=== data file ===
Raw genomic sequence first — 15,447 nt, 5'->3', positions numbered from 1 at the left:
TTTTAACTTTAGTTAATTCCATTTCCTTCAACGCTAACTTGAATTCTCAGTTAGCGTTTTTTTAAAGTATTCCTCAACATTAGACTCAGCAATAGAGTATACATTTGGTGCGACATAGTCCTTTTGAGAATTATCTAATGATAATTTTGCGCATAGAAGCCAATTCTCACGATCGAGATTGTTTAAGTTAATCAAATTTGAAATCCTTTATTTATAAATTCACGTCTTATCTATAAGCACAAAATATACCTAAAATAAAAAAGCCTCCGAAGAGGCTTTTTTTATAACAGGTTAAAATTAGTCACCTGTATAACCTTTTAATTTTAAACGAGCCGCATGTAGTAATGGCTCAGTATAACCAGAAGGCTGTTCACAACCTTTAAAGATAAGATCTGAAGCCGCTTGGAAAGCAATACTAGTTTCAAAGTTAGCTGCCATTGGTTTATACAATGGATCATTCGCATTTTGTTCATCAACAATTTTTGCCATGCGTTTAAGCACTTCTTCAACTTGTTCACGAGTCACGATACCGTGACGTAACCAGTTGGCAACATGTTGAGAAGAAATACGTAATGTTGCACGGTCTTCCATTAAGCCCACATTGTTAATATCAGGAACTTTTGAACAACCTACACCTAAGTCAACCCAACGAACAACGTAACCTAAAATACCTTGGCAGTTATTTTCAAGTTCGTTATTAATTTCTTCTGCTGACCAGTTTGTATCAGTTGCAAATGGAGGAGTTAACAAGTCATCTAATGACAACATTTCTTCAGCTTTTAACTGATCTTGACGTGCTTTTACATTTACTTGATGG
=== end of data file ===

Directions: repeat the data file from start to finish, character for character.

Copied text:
Raw genomic sequence first — 15,447 nt, 5'->3', positions numbered from 1 at the left:
TTTTAACTTTAGTTAATTCCATTTCCTTCAACGCTAACTTGAATTCTCAGTTAGCGTTTTTTTAAAGTATTCCTCAACATTAGACTCAGCAATAGAGTATACATTTGGTGCGACATAGTCCTTTTGAGAATTATCTAATGATAATTTTGCGCATAGAAGCCAATTCTCACGATCGAGATTGTTTAAGTTAATCAAATTTGAAATCCTTTATTTATAAATTCACGTCTTATCTATAAGCACAAAATATACCTAAAATAAAAAAGCCTCCGAAGAGGCTTTTTTTATAACAGGTTAAAATTAGTCACCTGTATAACCTTTTAATTTTAAACGAGCCGCATGTAGTAATGGCTCAGTATAACCAGAAGGCTGTTCACAACCTTTAAAGATAAGATCTGAAGCCGCTTGGAAAGCAATACTAGTTTCAAAGTTAGCTGCCATTGGTTTATACAATGGATCATTCGCATTTTGTTCATCAACAATTTTTGCCATGCGTTTAAGCACTTCTTCAACTTGTTCACGAGTCACGATACCGTGACGTAACCAGTTGGCAACATGTTGAGAAGAAATACGTAATGTTGCACGGTCTTCCATTAAGCCCACATTGTTAATATCAGGAACTTTTGAACAACCTACACCTAAGTCAACCCAACGAACAACGTAACCTAAAATACCTTGGCAGTTATTTTCAAGTTCGTTATTAATTTCTTCTGCTGACCAGTTTGTATCAGTTGCAAATGGAGGAGTTAACAAGTCATCTAATGACAACATTTCTTCAGCTTTTAACTGATCTTGACGTGCTTTTACATTTACTTGATGG